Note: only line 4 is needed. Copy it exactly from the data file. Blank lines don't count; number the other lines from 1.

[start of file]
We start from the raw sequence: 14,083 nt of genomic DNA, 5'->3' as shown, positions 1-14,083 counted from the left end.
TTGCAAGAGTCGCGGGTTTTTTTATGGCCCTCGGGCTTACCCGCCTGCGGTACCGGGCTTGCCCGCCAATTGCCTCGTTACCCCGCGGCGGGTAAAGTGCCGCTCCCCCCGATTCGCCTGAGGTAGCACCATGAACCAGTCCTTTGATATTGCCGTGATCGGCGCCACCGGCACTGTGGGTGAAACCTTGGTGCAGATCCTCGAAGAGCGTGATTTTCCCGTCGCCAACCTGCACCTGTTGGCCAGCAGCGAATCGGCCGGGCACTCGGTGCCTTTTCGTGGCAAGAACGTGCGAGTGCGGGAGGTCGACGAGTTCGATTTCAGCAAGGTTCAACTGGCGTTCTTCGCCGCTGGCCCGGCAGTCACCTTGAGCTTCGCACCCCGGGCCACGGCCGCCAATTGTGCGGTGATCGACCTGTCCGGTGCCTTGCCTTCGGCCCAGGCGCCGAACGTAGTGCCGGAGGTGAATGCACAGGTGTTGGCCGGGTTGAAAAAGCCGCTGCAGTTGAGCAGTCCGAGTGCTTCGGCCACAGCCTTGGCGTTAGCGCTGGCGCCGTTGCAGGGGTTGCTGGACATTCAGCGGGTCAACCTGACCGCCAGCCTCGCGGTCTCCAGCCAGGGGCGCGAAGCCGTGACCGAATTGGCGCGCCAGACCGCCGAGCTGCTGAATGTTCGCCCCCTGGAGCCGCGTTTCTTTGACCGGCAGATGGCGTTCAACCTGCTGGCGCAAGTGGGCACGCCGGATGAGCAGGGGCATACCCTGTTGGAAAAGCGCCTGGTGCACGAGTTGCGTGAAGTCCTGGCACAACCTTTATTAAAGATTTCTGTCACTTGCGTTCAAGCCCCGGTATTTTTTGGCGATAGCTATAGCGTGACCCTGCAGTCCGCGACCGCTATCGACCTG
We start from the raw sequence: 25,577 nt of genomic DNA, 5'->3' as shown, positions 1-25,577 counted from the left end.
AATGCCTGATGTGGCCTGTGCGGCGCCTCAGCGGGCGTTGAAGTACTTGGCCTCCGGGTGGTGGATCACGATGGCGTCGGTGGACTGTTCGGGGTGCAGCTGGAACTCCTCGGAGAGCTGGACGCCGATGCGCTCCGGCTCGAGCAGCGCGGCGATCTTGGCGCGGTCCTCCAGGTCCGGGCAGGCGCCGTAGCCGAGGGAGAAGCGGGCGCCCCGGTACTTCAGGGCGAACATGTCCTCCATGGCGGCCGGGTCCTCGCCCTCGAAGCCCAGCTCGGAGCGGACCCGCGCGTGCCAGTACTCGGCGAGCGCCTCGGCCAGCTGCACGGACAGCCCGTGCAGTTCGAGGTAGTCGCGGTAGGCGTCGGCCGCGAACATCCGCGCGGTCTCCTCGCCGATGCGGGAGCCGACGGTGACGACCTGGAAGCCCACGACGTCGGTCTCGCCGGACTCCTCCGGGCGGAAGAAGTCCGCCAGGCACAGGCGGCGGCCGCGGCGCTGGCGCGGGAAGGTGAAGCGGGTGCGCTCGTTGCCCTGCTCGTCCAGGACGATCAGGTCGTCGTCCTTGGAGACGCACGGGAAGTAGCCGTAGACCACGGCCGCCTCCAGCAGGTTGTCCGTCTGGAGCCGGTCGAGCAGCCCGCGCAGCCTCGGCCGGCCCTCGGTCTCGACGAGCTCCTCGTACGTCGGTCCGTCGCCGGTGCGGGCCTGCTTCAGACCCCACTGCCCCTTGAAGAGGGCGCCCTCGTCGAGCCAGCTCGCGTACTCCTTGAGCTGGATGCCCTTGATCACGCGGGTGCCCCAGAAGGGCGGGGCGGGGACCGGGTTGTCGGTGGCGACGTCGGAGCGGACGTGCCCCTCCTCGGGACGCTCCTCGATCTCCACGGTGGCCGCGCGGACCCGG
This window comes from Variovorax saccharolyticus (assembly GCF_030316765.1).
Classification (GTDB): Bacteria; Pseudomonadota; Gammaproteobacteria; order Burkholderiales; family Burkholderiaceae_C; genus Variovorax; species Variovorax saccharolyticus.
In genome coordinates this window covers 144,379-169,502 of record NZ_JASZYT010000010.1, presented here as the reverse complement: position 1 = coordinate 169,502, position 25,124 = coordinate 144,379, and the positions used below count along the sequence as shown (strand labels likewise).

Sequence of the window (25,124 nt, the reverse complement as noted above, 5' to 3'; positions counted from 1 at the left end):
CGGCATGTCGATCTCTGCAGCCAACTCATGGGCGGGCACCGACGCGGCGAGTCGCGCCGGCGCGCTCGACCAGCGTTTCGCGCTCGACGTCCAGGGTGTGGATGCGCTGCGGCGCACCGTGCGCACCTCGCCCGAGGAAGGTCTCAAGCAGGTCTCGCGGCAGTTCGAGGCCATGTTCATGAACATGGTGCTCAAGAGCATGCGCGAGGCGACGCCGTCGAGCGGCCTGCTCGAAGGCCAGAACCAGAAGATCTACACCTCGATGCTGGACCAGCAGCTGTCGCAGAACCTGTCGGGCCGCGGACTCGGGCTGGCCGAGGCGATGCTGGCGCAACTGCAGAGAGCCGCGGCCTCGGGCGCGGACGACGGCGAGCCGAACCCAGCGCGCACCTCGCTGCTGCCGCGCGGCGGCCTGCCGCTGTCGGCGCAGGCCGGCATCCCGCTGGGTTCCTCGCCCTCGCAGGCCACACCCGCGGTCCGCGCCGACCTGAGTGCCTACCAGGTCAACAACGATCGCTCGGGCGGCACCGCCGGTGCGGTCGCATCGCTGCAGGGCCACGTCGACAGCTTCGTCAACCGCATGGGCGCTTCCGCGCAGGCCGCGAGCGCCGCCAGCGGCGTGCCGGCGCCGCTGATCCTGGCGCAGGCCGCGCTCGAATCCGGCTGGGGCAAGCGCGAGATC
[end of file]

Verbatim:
AATGCCTGATGTGGCCTGTGCGGCGCCTCAGCGGGCGTTGAAGTACTTGGCCTCCGGGTGGTGGATCACGATGGCGTCGGTGGACTGTTCGGGGTGCAGCTGGAACTCCTCGGAGAGCTGGACGCCGATGCGCTCCGGCTCGAGCAGCGCGGCGATCTTGGCGCGGTCCTCCAGGTCCGGGCAGGCGCCGTAGCCGAGGGAGAAGCGGGCGCCCCGGTACTTCAGGGCGAACATGTCCTCCATGGCGGCCGGGTCCTCGCCCTCGAAGCCCAGCTCGGAGCGGACCCGCGCGTGCCAGTACTCGGCGAGCGCCTCGGCCAGCTGCACGGACAGCCCGTGCAGTTCGAGGTAGTCGCGGTAGGCGTCGGCCGCGAACATCCGCGCGGTCTCCTCGCCGATGCGGGAGCCGACGGTGACGACCTGGAAGCCCACGACGTCGGTCTCGCCGGACTCCTCCGGGCGGAAGAAGTCCGCCAGGCACAGGCGGCGGCCGCGGCGCTGGCGCGGGAAGGTGAAGCGGGTGCGCTCGTTGCCCTGCTCGTCCAGGACGATCAGGTCGTCGTCCTTGGAGACGCACGGGAAGTAGCCGTAGACCACGGCCGCCTCCAGCAGGTTGTCCGTCTGGAGCCGGTCGAGCAGCCCGCGCAGCCTCGGCCGGCCCTCGGTCTCGACGAGCTCCTCGTACGTCGGTCCGTCGCCGGTGCGGGCCTGCTTCAGACCCCACTGCCCCTTGAAGAGGGCGCCCTCGTCGAGCCAGCTCGCGTACTCCTTGAGCTGGATGCCCTTGATCACGCGGGTGCCCCAGAAGGGCGGGGCGGGGACCGGGTTGTCGGTGGCGACGTCGGAGCGGACGTGCCCCTCCTCGGGACGCTCCTCGATCTCCACGGTGGCCGCGCGGACCCGG